Last edited by freiamaya; 11-05-2006 at 12:12 PM.
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Old 11-05-2006, 12:22 PM   #26  
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Quote:
Glad you've got homes lined up! With labs being so popular (and overpopulated), it's a bit of a worry for a lot of breeders.
I think I'm sticking to what I said before, which I thought about a lot before going off the deep end one way or the other.

As a fancier of the breed, a breeding for breeding's sake by someone who doesn't know much about breeding makes me profoundly uncomfortable.

As a person who got into the breed with a "back-yard-bred" dog at a reasonable price, I try not to cast stones. I loved my BYB boy with all my heart and miss him still.

But then again, I know that I got VERY lucky with a newspaper dog that didn't have any genetic problems that affected his quality of life until he was elderly (eventually, his hips or back were arthritic, but at age 11 it was too late to worry about why... and no, I never bred him...).

But then again, even the most stellar pedigree is a crap shoot, and I still feel lucky that my current dog (darn good breeding) remains healthy and has passed all his genetic clearances so far.

I would probably never buy a dog with a limited registration or a spay-neuter contract. I take care of my dogs; I want the responsibility, and feel insulted at the implication that I can't handle it and shouldn't be given it. AND I think it's a terribly slippery slope to slide down to require this sort of thing on any sort of government level, or, for that matter, for it to become the cultural norm that it's irresponsible to have an intact animal at all.

On the other hand, I think it's any breeder's right and responsibility to decide to require that of their own puppy buyers. I think in some circumstances, it is absolutely the right thing to do. Perhaps this is one of those circumstances--I wouldn't presume to decide for anyone over the internet. (Who am I to decide? Who are any of you?)

But sometimes I think spay-neuter contracts or limited registration is a cop-out, in place of selling to responsible owners that have been carefully screened. And sometimes I think it's a marketing ploy. And I think the occassional breeder uses it with some breeds to keep the competition out of the ring or keep new fanciers out of the special circle. But then again, isn't it a serious breeder's right and responsibility to protect their kennel name and reputation?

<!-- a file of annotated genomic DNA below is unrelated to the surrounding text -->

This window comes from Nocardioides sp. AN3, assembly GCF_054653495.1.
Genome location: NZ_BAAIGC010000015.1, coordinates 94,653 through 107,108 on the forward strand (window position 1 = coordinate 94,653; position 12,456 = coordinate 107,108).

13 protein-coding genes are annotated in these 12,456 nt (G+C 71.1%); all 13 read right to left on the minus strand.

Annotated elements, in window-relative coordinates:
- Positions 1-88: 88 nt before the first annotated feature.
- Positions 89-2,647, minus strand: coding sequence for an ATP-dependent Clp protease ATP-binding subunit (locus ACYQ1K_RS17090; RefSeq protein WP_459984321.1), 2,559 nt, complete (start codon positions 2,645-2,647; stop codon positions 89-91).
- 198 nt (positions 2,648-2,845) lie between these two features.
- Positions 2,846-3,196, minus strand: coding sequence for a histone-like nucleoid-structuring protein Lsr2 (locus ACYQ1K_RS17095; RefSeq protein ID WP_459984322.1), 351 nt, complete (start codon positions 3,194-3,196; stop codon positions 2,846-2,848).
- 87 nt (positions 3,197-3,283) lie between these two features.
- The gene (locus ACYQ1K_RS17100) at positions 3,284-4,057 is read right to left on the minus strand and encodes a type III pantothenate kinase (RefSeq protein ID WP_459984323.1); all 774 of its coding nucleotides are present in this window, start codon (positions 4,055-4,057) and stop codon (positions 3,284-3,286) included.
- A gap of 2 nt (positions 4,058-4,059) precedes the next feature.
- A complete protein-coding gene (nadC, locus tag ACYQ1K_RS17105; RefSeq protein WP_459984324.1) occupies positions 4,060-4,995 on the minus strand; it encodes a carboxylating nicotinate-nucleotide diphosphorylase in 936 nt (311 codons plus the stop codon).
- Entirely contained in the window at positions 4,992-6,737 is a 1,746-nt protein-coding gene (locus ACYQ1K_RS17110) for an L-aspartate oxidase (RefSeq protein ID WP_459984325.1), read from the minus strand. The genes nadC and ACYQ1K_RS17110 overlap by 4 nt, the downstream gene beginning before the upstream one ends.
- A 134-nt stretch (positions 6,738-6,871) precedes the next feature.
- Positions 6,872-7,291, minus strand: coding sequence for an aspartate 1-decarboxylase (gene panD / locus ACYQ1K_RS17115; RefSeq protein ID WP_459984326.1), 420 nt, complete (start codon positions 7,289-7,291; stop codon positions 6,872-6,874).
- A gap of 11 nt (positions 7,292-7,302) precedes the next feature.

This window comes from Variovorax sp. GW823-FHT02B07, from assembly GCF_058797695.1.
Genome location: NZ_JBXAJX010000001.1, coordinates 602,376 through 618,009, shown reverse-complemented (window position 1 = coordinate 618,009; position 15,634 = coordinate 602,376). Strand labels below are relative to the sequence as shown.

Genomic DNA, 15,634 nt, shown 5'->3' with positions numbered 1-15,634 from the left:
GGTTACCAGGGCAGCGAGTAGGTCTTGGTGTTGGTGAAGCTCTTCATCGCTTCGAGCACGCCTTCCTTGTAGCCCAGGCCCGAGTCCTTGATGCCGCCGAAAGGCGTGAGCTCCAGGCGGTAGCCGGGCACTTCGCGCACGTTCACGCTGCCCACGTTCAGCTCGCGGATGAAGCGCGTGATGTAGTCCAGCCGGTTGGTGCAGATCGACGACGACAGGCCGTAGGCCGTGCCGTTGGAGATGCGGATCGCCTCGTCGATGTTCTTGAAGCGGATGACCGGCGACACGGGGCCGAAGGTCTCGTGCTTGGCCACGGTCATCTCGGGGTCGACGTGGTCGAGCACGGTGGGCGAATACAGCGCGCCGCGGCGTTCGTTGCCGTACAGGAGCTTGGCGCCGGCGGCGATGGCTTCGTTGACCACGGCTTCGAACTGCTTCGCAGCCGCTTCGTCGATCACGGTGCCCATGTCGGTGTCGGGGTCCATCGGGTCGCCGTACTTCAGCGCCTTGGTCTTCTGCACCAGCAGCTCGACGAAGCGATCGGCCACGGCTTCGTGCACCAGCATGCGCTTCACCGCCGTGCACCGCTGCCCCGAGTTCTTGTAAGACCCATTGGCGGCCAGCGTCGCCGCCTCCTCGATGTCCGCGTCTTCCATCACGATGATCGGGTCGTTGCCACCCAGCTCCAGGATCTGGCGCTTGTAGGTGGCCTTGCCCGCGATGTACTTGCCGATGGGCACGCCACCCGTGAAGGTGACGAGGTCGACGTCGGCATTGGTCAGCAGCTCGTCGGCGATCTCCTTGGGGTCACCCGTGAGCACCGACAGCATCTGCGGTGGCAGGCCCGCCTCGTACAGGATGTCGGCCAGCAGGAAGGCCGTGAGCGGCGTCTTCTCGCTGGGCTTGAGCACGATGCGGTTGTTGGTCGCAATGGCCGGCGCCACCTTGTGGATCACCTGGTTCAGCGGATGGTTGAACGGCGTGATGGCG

And I did say "probably" above--I'd probably make an exception under the right circumstances.

Could the bottom line here be that this woman has the right to do what she wants with her pet, whether anyone approves or not?

Could it just be that the issue is complicated?

And so I'll say again,

Quote:
Glad you've got homes lined up! With labs being so popular (and overpopulated), it's a bit of a worry for a lot of breeders.
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Old 11-05-2006, 12:53 PM   #27  
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Never had a "pure breed" animal - ALL have been from humane societies. As for letting a dog breed BECAUSE YOU WANT IT TO is, as far as I am concerned, irresponsible. Volunteer like I do at the local humane society, spend a few hours with those animals who have just been euthanized because some owner thought it would be "cute" to see more puppies and kittens without regard for the consequences, and then talk to me. This breeding is selfishness at its height. And I agree, I DID urge the cute boston terrier owner to get a humane society dog and got soundly blasted for it, but all one can do is try. I still think breeding a housedog "just one more time" is ridiculous, unfortunate, and shortsighted. And YES it IS my business, as I am the one who, with my tax dollars and volunteer time, gets to deal with the aftermath while still MORE animals are bred irresponsibly in my community. Help control the pet population and SPAY/NEUTER your pet.
I don't think it's about a "cute" issue at all. My dog, growing up, was a Rodesian Ridgeback. My mother and brother found her as a puppy in the wintertime (We live in Florida, so she wasn't in the snow or anything.) in the mall parkinglot. She was dirty, sick, and very skinny. We had assumed that she was a lab mix and since she had no tags and was obviously in need, my mom snatched her and took her home. When we took her to the vet, the vet revealed that she was a pure bred dog.(We thought maybe the pet store had lost her or something? Could never figure out why a pure bred puppy was lost and starving in a parking lot.) But to us, she was just our dog. Her value to us was the fact that she was now furry family and not something we could make money off of. Low and behold, we found another rodesian owner in our area. We bred her with that dog in the BYB way as you call it. None of her puppies were sold. None. She had four puppies. One went to our neighbor who was very close to us (and loved Daisy to) that had recently lost one of her dogs to old age. One went to my Grandpa. The other two stayed with us..because we wanted to have her legacy, not because it was "cute". The only way I can put it into words as explanation is that Daisy was our furry kid, and her puppies were our furry grandkids. No one profited from the experience in terms of wealth.

I hear you about the situation. My fiance and I volunteer to. All my cats growing up were rescued or given to us because the owners were moving away or their condos were banning pets. My neighbor (who took Daisy's puppy) was the same. Between us, there had to have been 25 animals. Yikes. (Thankfully, we both had big, fenced in yards.) I try to go to the animal shelter once a month to walk the dogs and take the cats out of their cages. I'm a cat (and bird) lover, my finace is a dog lover. It's heartbreaking. All the people who volunteer and work for the shelter really care.

I wish I could take them all home with me but my landlord will only let me have the one cat I do have (my feral rescue who's now a big, lazy butterball of snuggliness.) I always end up leaving in tears. My point is, I feel your opinion but I don't begrudge Lillybelle either for her wanting her fur-kid's kids, either.